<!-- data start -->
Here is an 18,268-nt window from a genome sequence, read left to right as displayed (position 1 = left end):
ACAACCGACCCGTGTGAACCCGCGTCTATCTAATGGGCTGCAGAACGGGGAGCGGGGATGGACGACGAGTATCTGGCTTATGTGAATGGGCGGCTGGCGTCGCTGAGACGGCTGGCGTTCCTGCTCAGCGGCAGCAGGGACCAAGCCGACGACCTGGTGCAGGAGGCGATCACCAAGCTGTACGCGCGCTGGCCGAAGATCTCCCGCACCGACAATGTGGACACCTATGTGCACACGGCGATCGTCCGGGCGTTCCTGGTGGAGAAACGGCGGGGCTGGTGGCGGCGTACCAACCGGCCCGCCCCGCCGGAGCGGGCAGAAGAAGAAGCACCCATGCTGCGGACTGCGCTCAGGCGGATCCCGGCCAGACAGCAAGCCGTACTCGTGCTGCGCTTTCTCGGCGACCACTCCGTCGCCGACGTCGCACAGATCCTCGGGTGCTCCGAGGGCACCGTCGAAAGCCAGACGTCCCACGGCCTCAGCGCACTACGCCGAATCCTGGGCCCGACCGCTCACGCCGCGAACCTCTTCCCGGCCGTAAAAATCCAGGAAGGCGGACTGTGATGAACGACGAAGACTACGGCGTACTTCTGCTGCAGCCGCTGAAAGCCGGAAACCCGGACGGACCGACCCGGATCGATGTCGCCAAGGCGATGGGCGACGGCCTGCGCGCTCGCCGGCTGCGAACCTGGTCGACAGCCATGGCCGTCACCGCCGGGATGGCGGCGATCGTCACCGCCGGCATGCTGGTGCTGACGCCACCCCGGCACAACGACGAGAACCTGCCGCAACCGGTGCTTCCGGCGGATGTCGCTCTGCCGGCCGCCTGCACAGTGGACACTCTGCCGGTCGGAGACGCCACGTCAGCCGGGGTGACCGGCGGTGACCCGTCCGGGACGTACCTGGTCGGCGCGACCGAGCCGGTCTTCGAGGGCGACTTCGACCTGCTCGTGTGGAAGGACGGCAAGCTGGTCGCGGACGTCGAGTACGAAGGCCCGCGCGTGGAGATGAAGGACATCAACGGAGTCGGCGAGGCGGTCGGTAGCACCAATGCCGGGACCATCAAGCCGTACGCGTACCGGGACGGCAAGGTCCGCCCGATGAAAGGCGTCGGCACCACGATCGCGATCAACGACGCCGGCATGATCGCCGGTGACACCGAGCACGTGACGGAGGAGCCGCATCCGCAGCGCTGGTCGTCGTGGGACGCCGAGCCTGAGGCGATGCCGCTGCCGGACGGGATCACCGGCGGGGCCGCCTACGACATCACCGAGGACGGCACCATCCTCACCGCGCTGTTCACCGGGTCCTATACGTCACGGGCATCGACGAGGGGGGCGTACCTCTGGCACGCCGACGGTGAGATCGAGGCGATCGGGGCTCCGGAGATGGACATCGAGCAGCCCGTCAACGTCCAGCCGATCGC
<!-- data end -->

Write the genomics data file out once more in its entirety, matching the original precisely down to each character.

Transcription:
Here is an 18,268-nt window from a genome sequence, read left to right as displayed (position 1 = left end):
ACAACCGACCCGTGTGAACCCGCGTCTATCTAATGGGCTGCAGAACGGGGAGCGGGGATGGACGACGAGTATCTGGCTTATGTGAATGGGCGGCTGGCGTCGCTGAGACGGCTGGCGTTCCTGCTCAGCGGCAGCAGGGACCAAGCCGACGACCTGGTGCAGGAGGCGATCACCAAGCTGTACGCGCGCTGGCCGAAGATCTCCCGCACCGACAATGTGGACACCTATGTGCACACGGCGATCGTCCGGGCGTTCCTGGTGGAGAAACGGCGGGGCTGGTGGCGGCGTACCAACCGGCCCGCCCCGCCGGAGCGGGCAGAAGAAGAAGCACCCATGCTGCGGACTGCGCTCAGGCGGATCCCGGCCAGACAGCAAGCCGTACTCGTGCTGCGCTTTCTCGGCGACCACTCCGTCGCCGACGTCGCACAGATCCTCGGGTGCTCCGAGGGCACCGTCGAAAGCCAGACGTCCCACGGCCTCAGCGCACTACGCCGAATCCTGGGCCCGACCGCTCACGCCGCGAACCTCTTCCCGGCCGTAAAAATCCAGGAAGGCGGACTGTGATGAACGACGAAGACTACGGCGTACTTCTGCTGCAGCCGCTGAAAGCCGGAAACCCGGACGGACCGACCCGGATCGATGTCGCCAAGGCGATGGGCGACGGCCTGCGCGCTCGCCGGCTGCGAACCTGGTCGACAGCCATGGCCGTCACCGCCGGGATGGCGGCGATCGTCACCGCCGGCATGCTGGTGCTGACGCCACCCCGGCACAACGACGAGAACCTGCCGCAACCGGTGCTTCCGGCGGATGTCGCTCTGCCGGCCGCCTGCACAGTGGACACTCTGCCGGTCGGAGACGCCACGTCAGCCGGGGTGACCGGCGGTGACCCGTCCGGGACGTACCTGGTCGGCGCGACCGAGCCGGTCTTCGAGGGCGACTTCGACCTGCTCGTGTGGAAGGACGGCAAGCTGGTCGCGGACGTCGAGTACGAAGGCCCGCGCGTGGAGATGAAGGACATCAACGGAGTCGGCGAGGCGGTCGGTAGCACCAATGCCGGGACCATCAAGCCGTACGCGTACCGGGACGGCAAGGTCCGCCCGATGAAAGGCGTCGGCACCACGATCGCGATCAACGACGCCGGCATGATCGCCGGTGACACCGAGCACGTGACGGAGGAGCCGCATCCGCAGCGCTGGTCGTCGTGGGACGCCGAGCCTGAGGCGATGCCGCTGCCGGACGGGATCACCGGCGGGGCCGCCTACGACATCACCGAGGACGGCACCATCCTCACCGCGCTGTTCACCGGGTCCTATACGTCACGGGCATCGACGAGGGGGGCGTACCTCTGGCACGCCGACGGTGAGATCGAGGCGATCGGGGCTCCGGAGATGGACATCGAGCAGCCCGTCAACGTCCAGCCGATCGC